Firstly, in my household, we set up our weekly child care fees to be direct debited as close to one of our pay days as possible. This means that we never really ‘see’ that money and so we don’t miss it as much. It’s never there for us to think ‘we have X amount to spend on X’ type of thing. We learnt this the hard way, from times when unanticipated large bills popped up, and we still needed to pay child care – and so now, we direct debit or have set payment plans for as many bills as possible.
Doing this eliminates having too many lump sum amounts coming around regularly.
2. Budget and plan your weekly expenses
I (try) to put thought into the meals I hope to cook for the week, and we do a weekly grocery shop. We buy things when they’re on special when we can, and sometimes we visit various grocery stores in order to stretch our dollar further. It sounds like a big effort, but it’s mostly just organising ourselves and sticking to it for the sake of our own priorities.
For me, early childhood education is a priority. Providing my son with extra education and care, away from his relatives (learning to trust other adults is a huge step in cognitive and emotional development), and in the company of other children, is something I consider important. There are many benefits to child care (read more about them here). Therefore this is an expense that I try to stay organised for, to afford and to continue, and I am optimistic that the new subsidy will support me with this.
Can you make child care fees manageable for yourself?
I believe so. I believe with these simple tips, you too can make child care fees more manageable.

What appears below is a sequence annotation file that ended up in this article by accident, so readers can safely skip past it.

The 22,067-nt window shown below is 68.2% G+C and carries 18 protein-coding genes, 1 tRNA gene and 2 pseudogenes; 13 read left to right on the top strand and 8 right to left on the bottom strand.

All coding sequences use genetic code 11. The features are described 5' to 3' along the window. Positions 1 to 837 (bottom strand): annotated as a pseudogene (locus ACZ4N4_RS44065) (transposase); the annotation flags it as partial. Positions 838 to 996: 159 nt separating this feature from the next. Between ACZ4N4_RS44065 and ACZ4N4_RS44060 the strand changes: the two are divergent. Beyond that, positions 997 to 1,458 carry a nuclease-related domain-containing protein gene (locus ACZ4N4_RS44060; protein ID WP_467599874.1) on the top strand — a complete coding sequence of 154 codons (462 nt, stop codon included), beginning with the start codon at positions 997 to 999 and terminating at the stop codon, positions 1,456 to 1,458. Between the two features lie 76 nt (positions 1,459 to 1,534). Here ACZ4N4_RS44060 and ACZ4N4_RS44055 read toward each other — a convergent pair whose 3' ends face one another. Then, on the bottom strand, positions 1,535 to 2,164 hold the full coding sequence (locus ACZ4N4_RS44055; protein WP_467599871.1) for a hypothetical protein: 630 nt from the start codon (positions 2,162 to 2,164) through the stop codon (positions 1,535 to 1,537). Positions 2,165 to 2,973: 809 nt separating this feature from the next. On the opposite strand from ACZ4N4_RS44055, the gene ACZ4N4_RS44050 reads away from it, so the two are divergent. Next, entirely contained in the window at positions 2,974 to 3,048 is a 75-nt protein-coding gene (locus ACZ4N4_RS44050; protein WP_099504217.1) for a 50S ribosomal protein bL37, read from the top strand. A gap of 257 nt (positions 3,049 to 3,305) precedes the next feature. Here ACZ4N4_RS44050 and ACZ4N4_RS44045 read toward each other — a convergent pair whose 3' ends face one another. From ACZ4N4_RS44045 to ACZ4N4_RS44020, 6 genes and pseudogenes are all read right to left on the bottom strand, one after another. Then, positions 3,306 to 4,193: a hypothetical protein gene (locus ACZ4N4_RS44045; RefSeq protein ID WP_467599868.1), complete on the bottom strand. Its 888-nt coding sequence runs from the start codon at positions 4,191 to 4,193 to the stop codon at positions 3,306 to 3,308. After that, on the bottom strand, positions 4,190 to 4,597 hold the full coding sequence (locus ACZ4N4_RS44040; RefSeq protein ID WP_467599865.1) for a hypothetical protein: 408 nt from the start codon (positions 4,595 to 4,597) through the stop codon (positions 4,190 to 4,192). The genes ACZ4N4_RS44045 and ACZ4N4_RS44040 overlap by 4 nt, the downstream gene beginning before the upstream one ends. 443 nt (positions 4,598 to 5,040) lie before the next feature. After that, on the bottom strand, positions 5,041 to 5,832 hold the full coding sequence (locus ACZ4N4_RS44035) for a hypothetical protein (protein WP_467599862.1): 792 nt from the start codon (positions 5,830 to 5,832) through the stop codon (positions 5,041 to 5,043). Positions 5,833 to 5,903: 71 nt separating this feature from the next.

1. Register for and maximise your Child Care Subsidy entitlements.
Make sure you register (if haven’t done so already) for the Child Care Subsidy through myGov or through Centrelink. The Australian government provides families with a lot of assistance with the costs of child care. We prepared detailed information about the Child Care Subsidy here.
2. Find a centre that provides as much as what you feel is important to you, your child and your budget.
When choosing a child care centre, look at what the centre offers as part of their daily fee. Are meals, nappies, excursions or language classes included? Are these important to you? Perhaps even do a quick crosscheck on how much extra each additional extra-curricula activity/service would cost should you do them separately. Emptyspot.com.au was created to help you do just that. To search, compare and find a centre that suits your needs.
3. Seek discounts for multiple days or for multiple children.
For families with multiple children, don’t be afraid to research services that offer discounts for families with more than one child enrolled or if you enrol your child for multiple days. Look into the areas that are a slight drive out of the way, as some areas have lower fees.
4. Budget and plan your weekly expenses.
Just as we have done, try to plan and budget your weekly expenses and minimise any unnecessary costs. Planning and budgeting will help you identify where your money goes and how you may be able to best manage your expenses.
5. Direct Debit your child care fees.
Set up your child care fees to be direct debited from your account. This will help you with budgeting and planning your fees just as it helped us too.
I believe that by following these simple steps, you too will be able to manage your child care fees. It takes time, research and a little bit of organisation. But for the sake of education, safety and care of your child whilst you’re working, studying or volunteering, it’s worthwhile!
With all of the benefits that child care can provide to these young, absorbing minds, I’d say it’s motivating to manage the costs involved.